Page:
I was egged on in my disdain by a co-worker who shared my feelings. He, too, had read science fiction as a child. (We were now in our ultra-mature mid-twenties.) We noticed that just about every other science fiction paperback we shelved had won a Hugo, a Nebula, or a some kind of award. How hard could it be, we wondered. We decided to have a contest to see which of us could win a Hugo or Nebula award before the other. It could be in any category, although we admitted that Life Time Achievement was setting the bar to high. The only requirement would be that the story, novella, or novel had to end with this sentence:
I never knew kweqwolhs could cry.
The idea probably kept us amused for the better part of an afternoon, but I thought of it again when reading Clifford D. Simak's Way Station. This novel did not win a Hugo or a Nebula, but it is saturated with the kind of writing that had convinced me by the mid seventies that science fiction was a second-rate genre no longer worthy of my attention.
The plot concerns one Enoch Wallace. (Now this sounds like a Twilight Zone introduction.) Enoch is a Civil War veteran who 150 years later continues to maintain his family's home in the backwood of Minnesota. Thanks to a visit by an intergalactic traveler, Enoch runs a way station for other such travelers and also never ages. People in the backwoods of Minnesota keep to themselves, we are made to understand, and so the oddity of Enoch's perpetual youth is noted but never inquired about. (And I thought I left my neighbors alone.)
Way Station does a have a plot, and if it had been written by some one else, say someone with a sense of humor, it could have been pretty good. Of course Enoch is not a sophisticated man, although over a century of contact with species from across the galaxies has given him a perspective on life not likely to be shared by his Minnesota hillbilly neighbors. But there is a deadly earnestness to the prose that expresses this thoughts that would not be out of place in a high school literary magazine.
He stood upon the rock and stared out across the river, watching the lazy hawk and the sweep of water and the green carpeting of trees, and his mind went up and out to those other places until his mind was dizzy with the thought of it. And then he called it home.
Simak's treatment of his very special female character, a mute young lady from an abusive backwoods family who can heal the broken wings of butterflies, is especially cringe-inducing. But she does have her good points, as when she turns out to be the key link between some pissed off aliens and the annihilation of the earth. ("A little child shall lead them.")
Of the mid-century sf I have read over the past month or so, this is the third novel to concern itself with mankind's readiness to enter the galactic fraternity of advanced beings. The topic must have been in the air during the 1950's, a neat fit with threats of atomic annihilation, UFO sightings, and cold war politics in general. Looking ahead to what comes up next on the Pringle list, writers soon seem determined to prove that their dystopian vision of the future could outdo that of their peers.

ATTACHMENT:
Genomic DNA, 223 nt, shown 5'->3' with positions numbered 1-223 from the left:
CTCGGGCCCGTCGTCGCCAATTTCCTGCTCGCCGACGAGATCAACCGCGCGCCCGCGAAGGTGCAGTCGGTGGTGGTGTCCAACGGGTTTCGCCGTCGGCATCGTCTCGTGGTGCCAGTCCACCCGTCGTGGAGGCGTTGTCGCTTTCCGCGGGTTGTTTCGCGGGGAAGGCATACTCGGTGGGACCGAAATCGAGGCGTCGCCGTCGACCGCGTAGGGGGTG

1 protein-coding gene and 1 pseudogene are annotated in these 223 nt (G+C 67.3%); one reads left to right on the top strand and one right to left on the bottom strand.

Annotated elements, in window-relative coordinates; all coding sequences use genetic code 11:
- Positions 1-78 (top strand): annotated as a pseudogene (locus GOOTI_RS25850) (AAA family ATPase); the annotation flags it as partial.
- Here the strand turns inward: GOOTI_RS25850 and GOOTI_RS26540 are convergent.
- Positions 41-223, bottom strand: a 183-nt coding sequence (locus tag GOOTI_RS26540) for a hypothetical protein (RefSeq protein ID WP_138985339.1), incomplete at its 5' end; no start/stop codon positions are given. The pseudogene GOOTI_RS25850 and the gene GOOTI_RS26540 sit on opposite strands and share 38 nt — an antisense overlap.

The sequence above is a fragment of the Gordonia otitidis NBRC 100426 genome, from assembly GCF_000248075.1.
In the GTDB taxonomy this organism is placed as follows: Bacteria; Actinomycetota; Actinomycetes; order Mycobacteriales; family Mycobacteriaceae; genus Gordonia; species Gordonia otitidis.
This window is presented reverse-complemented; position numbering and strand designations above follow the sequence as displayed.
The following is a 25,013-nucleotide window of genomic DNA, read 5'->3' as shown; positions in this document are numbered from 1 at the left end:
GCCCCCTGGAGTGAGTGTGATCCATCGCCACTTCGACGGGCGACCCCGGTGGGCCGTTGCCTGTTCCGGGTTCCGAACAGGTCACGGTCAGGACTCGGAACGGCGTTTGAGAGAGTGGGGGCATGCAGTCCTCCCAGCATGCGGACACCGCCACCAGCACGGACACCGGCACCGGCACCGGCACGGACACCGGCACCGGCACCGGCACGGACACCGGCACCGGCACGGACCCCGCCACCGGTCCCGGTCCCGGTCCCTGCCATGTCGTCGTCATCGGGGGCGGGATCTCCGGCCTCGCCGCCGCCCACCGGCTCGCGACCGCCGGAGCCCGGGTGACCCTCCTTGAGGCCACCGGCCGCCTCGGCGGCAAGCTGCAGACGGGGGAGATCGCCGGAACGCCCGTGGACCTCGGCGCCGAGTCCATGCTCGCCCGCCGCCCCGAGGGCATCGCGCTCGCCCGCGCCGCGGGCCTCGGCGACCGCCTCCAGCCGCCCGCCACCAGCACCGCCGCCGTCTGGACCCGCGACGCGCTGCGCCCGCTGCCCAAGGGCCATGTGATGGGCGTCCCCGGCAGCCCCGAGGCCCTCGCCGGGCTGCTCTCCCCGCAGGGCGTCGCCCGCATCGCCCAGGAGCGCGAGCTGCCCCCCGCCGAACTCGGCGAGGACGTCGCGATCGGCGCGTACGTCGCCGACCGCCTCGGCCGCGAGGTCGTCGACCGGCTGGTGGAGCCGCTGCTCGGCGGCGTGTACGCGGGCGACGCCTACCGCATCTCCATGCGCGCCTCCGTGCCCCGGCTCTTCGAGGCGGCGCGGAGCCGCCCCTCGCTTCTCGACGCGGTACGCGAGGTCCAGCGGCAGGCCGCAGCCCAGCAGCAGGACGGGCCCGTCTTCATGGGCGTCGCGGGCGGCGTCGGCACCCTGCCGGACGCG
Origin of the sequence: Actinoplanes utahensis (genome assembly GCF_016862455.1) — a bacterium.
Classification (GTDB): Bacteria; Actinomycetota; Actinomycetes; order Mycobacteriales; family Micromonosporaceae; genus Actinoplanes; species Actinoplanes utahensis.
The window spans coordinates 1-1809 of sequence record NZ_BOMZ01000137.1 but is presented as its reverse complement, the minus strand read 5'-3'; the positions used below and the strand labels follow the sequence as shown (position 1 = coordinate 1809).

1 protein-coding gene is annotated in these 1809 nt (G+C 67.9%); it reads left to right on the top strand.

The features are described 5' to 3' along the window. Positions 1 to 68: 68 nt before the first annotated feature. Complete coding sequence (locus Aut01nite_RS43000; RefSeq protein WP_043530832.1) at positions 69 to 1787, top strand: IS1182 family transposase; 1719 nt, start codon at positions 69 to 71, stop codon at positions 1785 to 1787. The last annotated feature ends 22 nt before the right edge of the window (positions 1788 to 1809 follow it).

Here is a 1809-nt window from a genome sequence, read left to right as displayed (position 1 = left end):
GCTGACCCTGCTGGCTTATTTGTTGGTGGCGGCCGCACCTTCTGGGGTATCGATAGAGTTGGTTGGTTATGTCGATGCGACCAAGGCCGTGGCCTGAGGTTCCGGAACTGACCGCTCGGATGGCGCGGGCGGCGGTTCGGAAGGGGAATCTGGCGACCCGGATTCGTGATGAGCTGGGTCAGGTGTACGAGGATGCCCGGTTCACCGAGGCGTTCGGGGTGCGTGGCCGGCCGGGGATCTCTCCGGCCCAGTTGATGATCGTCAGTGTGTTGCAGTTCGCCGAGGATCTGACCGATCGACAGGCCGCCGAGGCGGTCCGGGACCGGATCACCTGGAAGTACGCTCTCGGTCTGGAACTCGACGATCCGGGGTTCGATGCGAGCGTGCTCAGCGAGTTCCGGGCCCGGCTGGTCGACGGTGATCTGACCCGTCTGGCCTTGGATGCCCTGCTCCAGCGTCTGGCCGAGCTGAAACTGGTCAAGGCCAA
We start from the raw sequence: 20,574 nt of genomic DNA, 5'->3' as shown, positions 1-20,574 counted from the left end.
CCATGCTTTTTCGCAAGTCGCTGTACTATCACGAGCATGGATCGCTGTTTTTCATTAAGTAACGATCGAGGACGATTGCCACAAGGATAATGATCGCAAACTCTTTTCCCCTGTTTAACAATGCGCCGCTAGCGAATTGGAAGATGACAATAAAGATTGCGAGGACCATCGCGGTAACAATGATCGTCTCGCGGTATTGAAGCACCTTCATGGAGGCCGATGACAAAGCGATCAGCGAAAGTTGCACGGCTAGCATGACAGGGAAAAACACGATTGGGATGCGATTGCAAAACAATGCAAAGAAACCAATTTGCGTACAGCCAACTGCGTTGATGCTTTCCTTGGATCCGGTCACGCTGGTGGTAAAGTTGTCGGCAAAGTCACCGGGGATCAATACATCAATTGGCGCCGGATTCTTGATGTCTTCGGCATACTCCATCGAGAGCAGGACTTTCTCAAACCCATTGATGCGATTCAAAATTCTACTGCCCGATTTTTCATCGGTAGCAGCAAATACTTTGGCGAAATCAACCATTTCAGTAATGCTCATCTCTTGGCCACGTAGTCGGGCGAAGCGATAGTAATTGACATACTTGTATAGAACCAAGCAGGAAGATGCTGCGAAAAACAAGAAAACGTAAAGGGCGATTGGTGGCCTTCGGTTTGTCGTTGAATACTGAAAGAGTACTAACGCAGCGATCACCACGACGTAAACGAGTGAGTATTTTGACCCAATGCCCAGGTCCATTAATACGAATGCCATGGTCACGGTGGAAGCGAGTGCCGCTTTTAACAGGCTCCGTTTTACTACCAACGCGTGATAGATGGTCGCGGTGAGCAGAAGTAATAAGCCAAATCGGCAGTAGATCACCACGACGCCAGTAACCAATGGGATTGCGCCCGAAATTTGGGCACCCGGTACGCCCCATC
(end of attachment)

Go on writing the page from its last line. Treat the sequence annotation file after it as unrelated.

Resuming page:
Last week I used footnotes from Kumio Yamagita's The Legends of Tono for a blog entry.
Kumio's book is difficult to leave behind, and I want to quote extensively from it for Potato Weather.
Kumio's book contains 119 legends, seldom more than a couple of paragraphs long, each numbered for bibliographical reference. Some serve merely as transitional material, such as the following:
119. For a long time in the Tono district there has been a song that accompanies the Dance of the Deer. There are slight variations in the song depending upon the village, but I have written below what I heard. This version can be found in a document over a hundred years old.
(The following are my selections from Song for the Dance of the Deer.)
Blessing the Bridge
Come, look at the bridge!
What important person first crossed it?
Cross this way and that.
Look at the horse-riding area!
We can see the Great Gate of Sugihara.
Blessing the Gate
Come, look at the gate!
The gate is made of hinoki and sawara wood.
This is an auspicious silver gate.
Push open the doors and look!
Oh, what a wonderful new era!
Come see the Main Hall of the Buddhist Temple!
What carpenter built it?
Long ago a skilled carpenter built it.
He built it with his own hands!
Blessing the Town
Come, look at this town!
It is sixty by twenty-eight kilometers.
It is really bustling!
The Last Party of the Year
Hearing a good singer in the garden,
I'm ashamed to sing.
The fine edges of the flowered straw mats in the garden,
The splendid wine cup on a gold and silver tray,
Let's move it to the garden.
The seventeen-year-old girl pours wine from a jug.
The garden brightens with joy.
Drink a cup of this wine,
And you will live long and prosper.
With the wine goes sea-bream and sea-bass fish,
And the famous karu-ume [plums] of China.
To say we are good is impossible!
Forgive us, let us bow and be going.
From The Legends of Tono(1910) by Kumio Yanagita
Translated by Ronald A. Morse
100th Anniversary Edition published by Lexington Books